Even good reputations cut two ways. As a finalist for the 1996 Pulitzer Prize for drama, Jon Marans’ “Old Wicked Songs” arrives Off Broadway with expectations it might have trouble fulfilling. A play that makes the best of an easily recognizable formula — two characters with seemingly little in common are thrown together and, through a series of often prickly encounters, grow from the experience — “Old Wicked Songs” might have been better served by allowing audiences to discover its sentimental charms with as little attendant hype as possible.
But hype or no, Marans’ play seems a natural for the country’s regional theaters, with its two-member cast and single set a godsend for the financially strapped. The well-crafted structure of the play and the two choice roles virtually ensure a continued life.
An extended Off Broadway run could be less certain, depending entirely on the play’s ability to find an audience for what essentially is a rather old-fashioned two-hander.
Future incarnations notwithstanding, Marans would have difficulty finding a more sympathetic production or cast than those in this first commercial staging (most of the creative team are holdovers from the play’s debut by the nonprofit, Off Off Broadway Barrow Group last year).
From Markas Henry’s set (heavy wooden furniture crowds a finely detailed apartment that all but smells of Old World mustiness) to Howard Werner’s golden-hued lighting, the production is first-rate. Indeed, actors Hal Robinson and Justin Kirk are so effective they all but veil the problems of a sluggish, anti-climactic second act, and with few exceptions, director Seth Barrish lends an understatement that the play itself occasionally lacks.
Kirk, proving his breakthrough as the blind character in “Love! Valour! Compassion!” was no fluke, here plays Stephen Hoffman, a 25-year-old pianist who has traveled to a renowned Viennese music school in an effort to overcome the musical equivalent of writer’s block. A prodigy since the age of 4, Stephen, a “superb technician.” has lost the passion of a true artist, if indeed he ever had it.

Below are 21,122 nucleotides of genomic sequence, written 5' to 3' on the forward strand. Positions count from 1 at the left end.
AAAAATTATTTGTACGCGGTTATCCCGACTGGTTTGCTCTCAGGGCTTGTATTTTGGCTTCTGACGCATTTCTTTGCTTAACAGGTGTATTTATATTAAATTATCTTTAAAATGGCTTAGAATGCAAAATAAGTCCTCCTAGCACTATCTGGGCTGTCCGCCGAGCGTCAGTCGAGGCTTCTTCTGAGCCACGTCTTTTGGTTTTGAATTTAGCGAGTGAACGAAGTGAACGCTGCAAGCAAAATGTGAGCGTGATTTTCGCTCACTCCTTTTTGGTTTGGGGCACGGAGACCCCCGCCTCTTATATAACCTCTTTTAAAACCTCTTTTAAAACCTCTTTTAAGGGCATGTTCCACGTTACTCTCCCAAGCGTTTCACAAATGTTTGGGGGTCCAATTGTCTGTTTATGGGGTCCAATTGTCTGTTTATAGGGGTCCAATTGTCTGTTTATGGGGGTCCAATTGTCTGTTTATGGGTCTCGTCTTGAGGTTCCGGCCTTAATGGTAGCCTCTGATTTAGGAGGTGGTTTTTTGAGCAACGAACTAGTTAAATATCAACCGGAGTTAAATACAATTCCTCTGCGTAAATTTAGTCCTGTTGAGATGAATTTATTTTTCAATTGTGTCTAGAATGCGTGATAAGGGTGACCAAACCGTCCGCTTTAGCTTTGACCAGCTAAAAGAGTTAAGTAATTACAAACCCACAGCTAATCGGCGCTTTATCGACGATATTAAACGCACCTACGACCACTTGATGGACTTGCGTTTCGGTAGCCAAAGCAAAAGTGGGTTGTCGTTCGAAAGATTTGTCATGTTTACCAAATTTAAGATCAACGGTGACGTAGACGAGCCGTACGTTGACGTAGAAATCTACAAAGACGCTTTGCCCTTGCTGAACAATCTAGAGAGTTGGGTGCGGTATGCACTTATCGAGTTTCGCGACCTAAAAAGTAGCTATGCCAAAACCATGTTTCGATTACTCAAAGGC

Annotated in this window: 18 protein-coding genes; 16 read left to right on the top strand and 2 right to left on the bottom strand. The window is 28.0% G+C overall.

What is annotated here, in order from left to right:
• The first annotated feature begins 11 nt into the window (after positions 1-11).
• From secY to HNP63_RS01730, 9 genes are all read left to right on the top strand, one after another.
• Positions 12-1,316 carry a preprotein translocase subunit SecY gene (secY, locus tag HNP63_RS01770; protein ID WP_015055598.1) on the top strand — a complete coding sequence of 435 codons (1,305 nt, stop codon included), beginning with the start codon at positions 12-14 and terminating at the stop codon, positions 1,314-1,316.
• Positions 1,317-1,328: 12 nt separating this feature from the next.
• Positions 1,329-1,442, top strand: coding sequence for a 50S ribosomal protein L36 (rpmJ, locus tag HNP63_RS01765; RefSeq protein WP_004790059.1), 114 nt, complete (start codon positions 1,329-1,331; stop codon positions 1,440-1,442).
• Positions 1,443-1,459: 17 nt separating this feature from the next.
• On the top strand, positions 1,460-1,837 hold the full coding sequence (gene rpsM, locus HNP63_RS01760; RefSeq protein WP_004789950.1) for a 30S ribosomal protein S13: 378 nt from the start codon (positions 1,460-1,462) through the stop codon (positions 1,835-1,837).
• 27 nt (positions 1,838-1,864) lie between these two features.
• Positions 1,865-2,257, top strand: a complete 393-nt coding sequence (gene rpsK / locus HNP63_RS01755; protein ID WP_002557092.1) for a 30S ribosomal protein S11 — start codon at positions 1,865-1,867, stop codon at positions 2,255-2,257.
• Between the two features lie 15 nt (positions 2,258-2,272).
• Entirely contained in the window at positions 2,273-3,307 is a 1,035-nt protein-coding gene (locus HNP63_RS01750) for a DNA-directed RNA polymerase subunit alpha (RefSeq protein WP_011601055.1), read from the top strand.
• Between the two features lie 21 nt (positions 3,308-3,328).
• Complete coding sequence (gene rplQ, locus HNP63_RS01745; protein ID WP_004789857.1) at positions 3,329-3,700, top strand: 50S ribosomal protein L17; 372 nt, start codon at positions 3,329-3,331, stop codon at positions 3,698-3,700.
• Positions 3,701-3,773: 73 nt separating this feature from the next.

The school remands him to Professor Josef Mashkan (Robinson), an eccentric — cantankerous but kindly — vocal coach who tells the skeptical young pianist, “An accompanist must know how a singer feels,” Humbled at having to submit to what essentially is remedial school, the rudely arrogant Stephen is slowly won over by the Austrian professor’s zest (“Give me too much passion or none at all!”).
But there’s a problem: Stephen is put off by old man’s anti-Semitism, casual at first (he dismisses the talent of Leonard Bernstein), but growing as the two let down their guards.
When Stephen plans a sightseeing trip to Dachau, the professor scolds that the camp site “is just a bunch of dead Jews.” Only then does Stephen reveal that he’s Jewish.
Audience will assume, as does Stephen, that the professor is a former Nazi, and much discussion of Kurt Waldheim’s past (the year is 1986) seems so much foreshadowing.
But Marans has a surprise in store, revealed off-handedly (and far too early) when the professor rolls up a sleeve to display a concentration camp tattoo.
Much of the second act then follows the two men as they reawaken to life, the professor by discussing his past, the student by embracing his Jewishness and finding his lost artistic passion.
Unfortunately, any suspense evaporates and the play bogs down once the professor’s Jewishness is revealed, and the long-awaited recounting of his death camp experiences is done in such a way that the audience doesn’t hear — we see only the tearful reaction of the student. However poignant Kirk’s performance is — and the production’s dramatic lighting also helps the scene — the device is the sharpest let-down in an act that has more than its share. Despite its sentimentality, “Old Wicked Songs” never reaches the expected emotional payoff.
Still, Marans, a lyricist for various composers, has a good feel for the uplifting power of music, and the scenes in which the teacher and student find connection through the romantic compositions of Schumann are among the play’s finest.
It is of no small value that Kirk and Robinson, even when not actually playing the piano, certainly seem to be, with Kirk especially winning in a scene that has him comically mimicking the styles of various pianists. The scene is more effective in conveying the character’s lack of musical originality than all the numerous pronouncements combined.
Had the playwright trusted his audience by allowing more to go unspoken — “Common ground must exist,” the professor says all too pointedly during one duet — he himself might have moved beyond the realm of the superb technician, and taken his good play with him.